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Tag: automation (page 1 of 4)

Make Your CAPS LOCK Key Do Double Duty As a Modifier Key and Caps Lock

Your Caps Lock key might be underused on your Mac. If you’re a big automation geek, why not use it for something else, in addition to its built-in functionality? Karabiner Elements is a Mac tool that lets you customize the keyboard on your Mac, including the Caps Lock key. In this post, I’ll talk about how I’ve set up my Caps Lock key to be used as an extra modifier key (similar to the Command, Control, Option, and Shift keys), while at the same time preserving its normal functionality.

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TECHSHOW “Mac Mastery” Downloads

In addition to attending great sessions and meeting interesting people, I presented two sessions at the ABA TECHSHOW in Chicago last week. One of them, Mac Mastery: Top Mac Workflows Used By Real Attorney, featured a few automation workflows and other processes I use in my practice. I shared a link to a page during the presentation, and indicated I would later publish downloads of the various workflows to the page. That page is now populated with the downloads and other information:

TECHSHOW 2019 – Mac Workflows


Bring Devices into HomeKit with Your Synology →

Casey Liss, at Liss is More:

The final piece that really opened everything up for me was realizing that my Synology has Docker support. Furthermore, after but a moment of digging, I was able to find instructions specifically for setting up Homebridge on a Synology in Docker.

Following those instructions, within about 10 minutes, I had a Docker container on my Synology, running Homebridge, and allowing me to see my not-yet-updated Wemo devices in HomeKit!

Homebridge is a software bridge that allows you to use certain non-HomeKit devices with HomeKit. Two years ago I installed Homebridge on my Mac mini server, which let me add my garage door and my Wemo switches to HomeKit. This process, which required command line dabbling in Terminal, was convoluted enough (for someone of my skill set) that I eventually abandoned it.

A week ago I resurrected Homebridge. This time I installed it on my Synology. As the above post by Casey Liss suggests, this process was MUCH easier than my first go-around. I had planned to publish a complete write-up of the process, but Casey’s post (and the link it contains) should get you on your way.

I followed a slightly different process than Casey followed, as I hadn’t discovered the instructions he referenced. I instead began by installing Docker on my Synology via the Synology’s Package Center, and then used these instructions to upload and install Homebridge.

No matter how you get Homebridge up and running, I encourage you to give it a shot if Homebridge has intrigued you. Aside from pasting text into a configuration file to get plugins working, the entire process was mostly a point-and-click process.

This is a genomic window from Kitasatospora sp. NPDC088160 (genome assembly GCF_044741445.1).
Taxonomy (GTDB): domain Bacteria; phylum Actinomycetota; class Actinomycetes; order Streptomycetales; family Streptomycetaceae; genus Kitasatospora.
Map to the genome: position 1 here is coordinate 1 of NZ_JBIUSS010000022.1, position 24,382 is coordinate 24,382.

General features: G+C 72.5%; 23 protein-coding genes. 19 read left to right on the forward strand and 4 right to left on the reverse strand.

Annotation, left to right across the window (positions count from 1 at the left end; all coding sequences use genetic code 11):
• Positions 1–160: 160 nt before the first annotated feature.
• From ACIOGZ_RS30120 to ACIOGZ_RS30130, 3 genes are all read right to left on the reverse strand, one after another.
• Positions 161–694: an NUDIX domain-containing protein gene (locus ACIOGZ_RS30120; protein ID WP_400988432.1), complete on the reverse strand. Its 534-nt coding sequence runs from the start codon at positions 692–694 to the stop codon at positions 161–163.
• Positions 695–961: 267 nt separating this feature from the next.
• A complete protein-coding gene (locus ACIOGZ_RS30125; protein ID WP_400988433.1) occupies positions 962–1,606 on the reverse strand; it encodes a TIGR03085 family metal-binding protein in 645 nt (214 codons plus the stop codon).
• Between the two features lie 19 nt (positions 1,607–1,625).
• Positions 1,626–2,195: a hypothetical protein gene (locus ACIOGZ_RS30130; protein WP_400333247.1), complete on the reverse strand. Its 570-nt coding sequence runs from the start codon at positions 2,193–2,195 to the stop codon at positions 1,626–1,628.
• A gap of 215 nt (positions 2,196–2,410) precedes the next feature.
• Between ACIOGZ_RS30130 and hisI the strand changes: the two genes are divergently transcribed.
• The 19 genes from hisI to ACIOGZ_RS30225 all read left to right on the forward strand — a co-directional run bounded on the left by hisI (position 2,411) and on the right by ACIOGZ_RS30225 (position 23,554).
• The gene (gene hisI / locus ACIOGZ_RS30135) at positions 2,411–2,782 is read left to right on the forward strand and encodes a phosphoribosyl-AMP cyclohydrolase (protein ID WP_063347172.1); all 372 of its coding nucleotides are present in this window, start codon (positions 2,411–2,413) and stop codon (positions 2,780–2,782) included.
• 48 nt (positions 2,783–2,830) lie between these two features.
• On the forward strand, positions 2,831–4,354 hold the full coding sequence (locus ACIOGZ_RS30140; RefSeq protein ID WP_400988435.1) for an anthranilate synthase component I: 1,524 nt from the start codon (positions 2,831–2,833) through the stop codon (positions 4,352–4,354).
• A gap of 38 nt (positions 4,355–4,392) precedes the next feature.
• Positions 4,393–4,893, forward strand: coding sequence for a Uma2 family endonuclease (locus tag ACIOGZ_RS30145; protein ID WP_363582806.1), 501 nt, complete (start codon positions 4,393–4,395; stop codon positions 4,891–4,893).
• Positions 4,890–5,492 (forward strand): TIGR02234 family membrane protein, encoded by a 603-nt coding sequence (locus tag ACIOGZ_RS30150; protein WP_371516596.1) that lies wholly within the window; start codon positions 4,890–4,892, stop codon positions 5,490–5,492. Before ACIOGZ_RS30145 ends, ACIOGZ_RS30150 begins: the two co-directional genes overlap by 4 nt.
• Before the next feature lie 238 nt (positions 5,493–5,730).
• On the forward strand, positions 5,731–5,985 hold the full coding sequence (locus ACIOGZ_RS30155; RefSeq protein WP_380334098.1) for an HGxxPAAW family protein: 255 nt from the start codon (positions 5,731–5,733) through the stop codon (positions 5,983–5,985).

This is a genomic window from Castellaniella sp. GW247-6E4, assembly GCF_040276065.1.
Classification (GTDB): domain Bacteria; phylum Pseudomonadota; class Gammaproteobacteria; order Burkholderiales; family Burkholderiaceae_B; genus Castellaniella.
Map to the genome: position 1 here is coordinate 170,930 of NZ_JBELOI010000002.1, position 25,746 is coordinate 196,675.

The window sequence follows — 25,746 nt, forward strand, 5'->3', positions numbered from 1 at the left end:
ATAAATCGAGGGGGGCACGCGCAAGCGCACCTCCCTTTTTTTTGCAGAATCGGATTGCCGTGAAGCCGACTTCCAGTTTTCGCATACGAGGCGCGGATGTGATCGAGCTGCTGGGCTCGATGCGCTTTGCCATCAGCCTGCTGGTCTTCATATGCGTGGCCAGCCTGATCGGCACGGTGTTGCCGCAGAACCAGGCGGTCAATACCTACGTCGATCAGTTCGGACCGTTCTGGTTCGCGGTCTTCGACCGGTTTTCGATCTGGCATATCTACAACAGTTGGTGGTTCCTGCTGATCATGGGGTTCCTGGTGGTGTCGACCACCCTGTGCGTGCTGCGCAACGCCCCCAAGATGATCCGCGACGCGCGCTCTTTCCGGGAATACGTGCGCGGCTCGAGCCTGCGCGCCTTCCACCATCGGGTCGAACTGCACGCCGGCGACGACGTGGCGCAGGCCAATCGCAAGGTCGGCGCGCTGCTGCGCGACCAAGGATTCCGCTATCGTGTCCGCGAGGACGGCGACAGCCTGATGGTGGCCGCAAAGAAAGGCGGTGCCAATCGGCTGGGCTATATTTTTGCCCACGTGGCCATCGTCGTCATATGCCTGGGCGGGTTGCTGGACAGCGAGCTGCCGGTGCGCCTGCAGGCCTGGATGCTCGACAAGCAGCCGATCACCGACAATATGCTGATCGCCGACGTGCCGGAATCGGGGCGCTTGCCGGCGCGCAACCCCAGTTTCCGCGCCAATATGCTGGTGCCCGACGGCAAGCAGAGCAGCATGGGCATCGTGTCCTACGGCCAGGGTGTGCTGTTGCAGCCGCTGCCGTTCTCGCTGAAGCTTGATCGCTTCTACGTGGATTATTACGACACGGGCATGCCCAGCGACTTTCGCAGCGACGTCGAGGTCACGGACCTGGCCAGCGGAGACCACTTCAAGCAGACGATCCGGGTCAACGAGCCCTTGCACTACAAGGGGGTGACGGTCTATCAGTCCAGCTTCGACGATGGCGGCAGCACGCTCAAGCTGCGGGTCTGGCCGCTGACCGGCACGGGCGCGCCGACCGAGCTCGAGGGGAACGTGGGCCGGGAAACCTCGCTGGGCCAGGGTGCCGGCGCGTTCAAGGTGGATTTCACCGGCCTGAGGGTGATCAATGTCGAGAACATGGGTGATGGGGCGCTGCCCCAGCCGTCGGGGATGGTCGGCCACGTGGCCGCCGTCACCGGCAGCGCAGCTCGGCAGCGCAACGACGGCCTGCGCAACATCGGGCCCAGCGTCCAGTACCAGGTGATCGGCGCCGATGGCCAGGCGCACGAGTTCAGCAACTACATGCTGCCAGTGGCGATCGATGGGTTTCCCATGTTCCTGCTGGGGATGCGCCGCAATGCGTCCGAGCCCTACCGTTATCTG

The Friction of an iPad for the Middle User →

Gabe Weatherhead at Macdrifter:

I don’t count bloggers and podcasters as normal iPad users. There’s a different kind of drive for these folks. Part of that drive is being able to write about their impressive accomplishments with an iPad. That will always take some of the sting out of losing hours trying to figure out how to upload a file to a website.

Gabe Weatherhead was writing about a post by Thomas Verschoren, who highlights some of the limitations of iOS. Weatherhead’s comment got me thinking about how iOS usually satisfies the needs of power users and basic users, but not those in the middle. Power users cook up workflows with tools like the Shortcuts app to overcome almost any hurdle, and casual users never run into those hurdles in the first place.

It’s the people in between who need to get over those hurdles, and don’t want to build a tool or workflow to do so. They just want something that works. The iPad won’t be a laptop replacement for those users until those gaps are filled.

Most users aren’t like us. They don’t want to have to build a workflow that, in their eyes, is a Rube Goldberg machine. Most of my automation workflows on the Mac are to speed up processes I can already perform without automation. Too many of my automation workflows on iOS are to perform tasks I couldn’t otherwise perform at all. 1


  1. Siri Shortcuts, not to be confused with the Shortcuts app, is the exception to this.


Finally Making Sense of Magic Variables in the Shortcuts App →

Dr. Drang:

All those green bubbles come from a single Magic Variable and its many parts. I’m going to show how to put them together—partly because it might help you, but mostly in the hope that doing this will reinforce the use of Magic Variables with me.

The introduction of Magic Variables in version 1.7 of the Workflow app was supposed to make the use of variables easier. Magic Variables never clicked with me, though, probably because I never spent the time to understand them. I finally grasp how to use them, thanks to this post by Dr. Drang. If you want to use Magic Variables in the Shortcuts app (the successor to the Workflow app), Dr. Drang’s post is a great place to start.